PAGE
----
That’s why he speaks a little differently, he’s not from here either. Though his accent is closer than my Tokyo one. My hands fly up in defense. “I didn’t know she was there until I saw her. I swear!”
The garlic on his breath overwhelms me as he leans in. “And she trusts a convict that she doesn’t like one iota to sleep beside him in his arms? You didn’t threaten or dig up information on her, did you?”
To appear more at ease, I lean back. “No, Sir. Sure, she’s had it out for me. This evening, she insulted me as I helped, and asked why it had to be me. I don’t understand it! We had to thaw out or risk hypothermia. We were so cold. Even giving her my coat on the way home didn’t help much. I would’ve dumped her, clothes and all, into the bath. But in her condition, we couldn’t do that. So the kotatsu was the next best option.”
With narrowed eyes, he states in a voice sharper than a knife’s edge, “I thought we were alike, in wanting to change and leave our past behind. If I find just one tiny white lie, Umeji, I’ll drop-kick your ass directly into jail. Is that understood?”
“Yes, Sir!” That host shit is messed up. If he was so keen on bringing you halfway across Japan, was it from the goodness of his heart? Don’t bet on it. Everyone has something to hide around here.
His nod is curt as he pulls onto the road. I force my breathing to slow and peel my fingers from the door handle, but a shiver runs down my spine. It’s not from the low temperature.
Satou fiddles on his phone as we sit in the empty, vanilla-bland, dim waiting room with its vinyl chairs. Whatever the industrial cleaner is in the emergency room stings my nose as it wafts from the check-in and exam rooms. The incessant typing of the receptionist nurse grates on my nerves. My fingers tap hard on the arm of the chair.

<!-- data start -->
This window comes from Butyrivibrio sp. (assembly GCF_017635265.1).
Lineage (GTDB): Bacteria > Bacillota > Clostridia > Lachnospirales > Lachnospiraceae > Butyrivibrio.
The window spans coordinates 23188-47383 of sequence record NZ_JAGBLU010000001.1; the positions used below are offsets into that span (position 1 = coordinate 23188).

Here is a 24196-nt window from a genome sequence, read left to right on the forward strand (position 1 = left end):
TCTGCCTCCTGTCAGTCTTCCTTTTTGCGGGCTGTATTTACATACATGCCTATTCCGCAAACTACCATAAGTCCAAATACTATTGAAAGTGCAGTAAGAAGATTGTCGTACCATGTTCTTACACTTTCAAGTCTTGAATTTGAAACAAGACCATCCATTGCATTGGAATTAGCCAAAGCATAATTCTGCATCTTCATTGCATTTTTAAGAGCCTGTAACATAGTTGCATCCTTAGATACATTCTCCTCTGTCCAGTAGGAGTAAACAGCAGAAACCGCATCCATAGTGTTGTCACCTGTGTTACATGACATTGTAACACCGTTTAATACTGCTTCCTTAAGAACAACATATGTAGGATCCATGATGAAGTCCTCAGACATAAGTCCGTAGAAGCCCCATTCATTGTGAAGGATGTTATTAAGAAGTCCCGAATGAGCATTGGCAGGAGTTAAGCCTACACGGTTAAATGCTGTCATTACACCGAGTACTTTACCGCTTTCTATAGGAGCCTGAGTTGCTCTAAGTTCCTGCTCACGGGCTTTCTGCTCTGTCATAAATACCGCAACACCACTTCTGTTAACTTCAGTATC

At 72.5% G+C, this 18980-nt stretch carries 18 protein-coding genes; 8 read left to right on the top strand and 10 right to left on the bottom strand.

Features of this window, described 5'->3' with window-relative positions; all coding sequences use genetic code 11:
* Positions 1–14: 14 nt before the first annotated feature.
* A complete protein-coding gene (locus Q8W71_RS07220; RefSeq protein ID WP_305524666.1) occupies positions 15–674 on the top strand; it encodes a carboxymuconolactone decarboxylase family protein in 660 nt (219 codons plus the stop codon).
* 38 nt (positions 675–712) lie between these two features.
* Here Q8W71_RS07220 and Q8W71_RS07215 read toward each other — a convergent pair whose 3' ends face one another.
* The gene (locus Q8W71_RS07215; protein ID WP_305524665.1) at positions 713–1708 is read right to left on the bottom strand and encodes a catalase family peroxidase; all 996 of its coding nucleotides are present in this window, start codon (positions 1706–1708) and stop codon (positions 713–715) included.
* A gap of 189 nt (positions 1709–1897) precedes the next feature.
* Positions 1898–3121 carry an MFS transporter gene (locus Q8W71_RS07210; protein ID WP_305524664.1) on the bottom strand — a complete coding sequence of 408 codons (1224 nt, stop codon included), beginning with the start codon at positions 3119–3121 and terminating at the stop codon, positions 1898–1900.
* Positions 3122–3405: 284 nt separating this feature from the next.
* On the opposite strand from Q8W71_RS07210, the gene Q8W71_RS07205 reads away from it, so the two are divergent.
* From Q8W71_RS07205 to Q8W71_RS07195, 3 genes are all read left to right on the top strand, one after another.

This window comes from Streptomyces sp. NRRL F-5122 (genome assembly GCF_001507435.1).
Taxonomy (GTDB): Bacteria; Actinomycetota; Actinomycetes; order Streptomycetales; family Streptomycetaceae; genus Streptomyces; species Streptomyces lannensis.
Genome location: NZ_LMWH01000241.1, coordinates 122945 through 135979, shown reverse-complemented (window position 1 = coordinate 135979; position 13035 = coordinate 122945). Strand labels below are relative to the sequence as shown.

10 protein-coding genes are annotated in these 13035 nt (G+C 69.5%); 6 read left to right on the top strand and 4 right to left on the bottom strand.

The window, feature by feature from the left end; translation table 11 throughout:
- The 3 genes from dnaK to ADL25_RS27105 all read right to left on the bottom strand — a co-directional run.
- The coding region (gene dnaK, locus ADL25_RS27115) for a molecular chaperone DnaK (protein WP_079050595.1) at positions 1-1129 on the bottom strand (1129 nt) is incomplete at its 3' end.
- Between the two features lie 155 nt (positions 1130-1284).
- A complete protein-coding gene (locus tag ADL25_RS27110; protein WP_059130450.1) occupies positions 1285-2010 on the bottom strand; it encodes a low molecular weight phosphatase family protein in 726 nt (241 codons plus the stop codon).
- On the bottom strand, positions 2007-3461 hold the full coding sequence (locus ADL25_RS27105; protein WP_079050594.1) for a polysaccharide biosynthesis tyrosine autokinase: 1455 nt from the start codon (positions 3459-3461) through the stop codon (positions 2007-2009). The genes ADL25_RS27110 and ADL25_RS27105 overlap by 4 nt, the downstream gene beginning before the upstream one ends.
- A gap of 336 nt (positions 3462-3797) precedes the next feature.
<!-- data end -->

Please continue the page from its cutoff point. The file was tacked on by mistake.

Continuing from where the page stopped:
Might as well ask. “Sir, it had to be hard to leave. Quite a few of the clubs are yakuza-owned, and they’re possessive of their best. How’d you leave?”
In a thicker than usual accent, his words spit out and his look hardens. “Umeji, if you want to know that, be completely honest. Secrets are how you repay me? Get to the bottom of it, or we’re done.”
My throat tightens and the old uncomfortable coldness settles back in my chest, returning like a clingy ex-girlfriend. “Sir, I can’t tell you. I promised. I’ll share anything that involves only me.”
“You know the outcome. I’ll contact the police in the morning with my report.” Tilting his face and hissing a breath between his teeth, he delivers the crowning blow. “Is whoever it is worth it?”
My eyes sting as I clench my fists. “I believe so,” Doesn’t make it easy. If only I could tell him, but I promised one of the mythical creatures I idolized as a kid. I know better than to piss off a yokai, a supernatural being. In the myths, that always goes bad—much worse than jail.
He doesn’t let up. “Is it someone from your past?”
“No, Sir.” The pregnant pause hurts. As I dare to glance up, his expression says another question is imminent. The roughness in my words comes from trying to quell the roar inside. “Satou-san, I have the utmost gratitude toward you. Please, no more questions about anyone else.”
To see him lean back resigned is a stab in the chest, the final nail in my coffin. Will the old bat understand or care about what I’ve sacrificed? With dragging steps, I grab a tea from the vending machine around the corner. One of my last acts as a free man. While my head rests on the wall, the unopened warm bottle dangles in my grip. Idiot. I should have known better than to hope.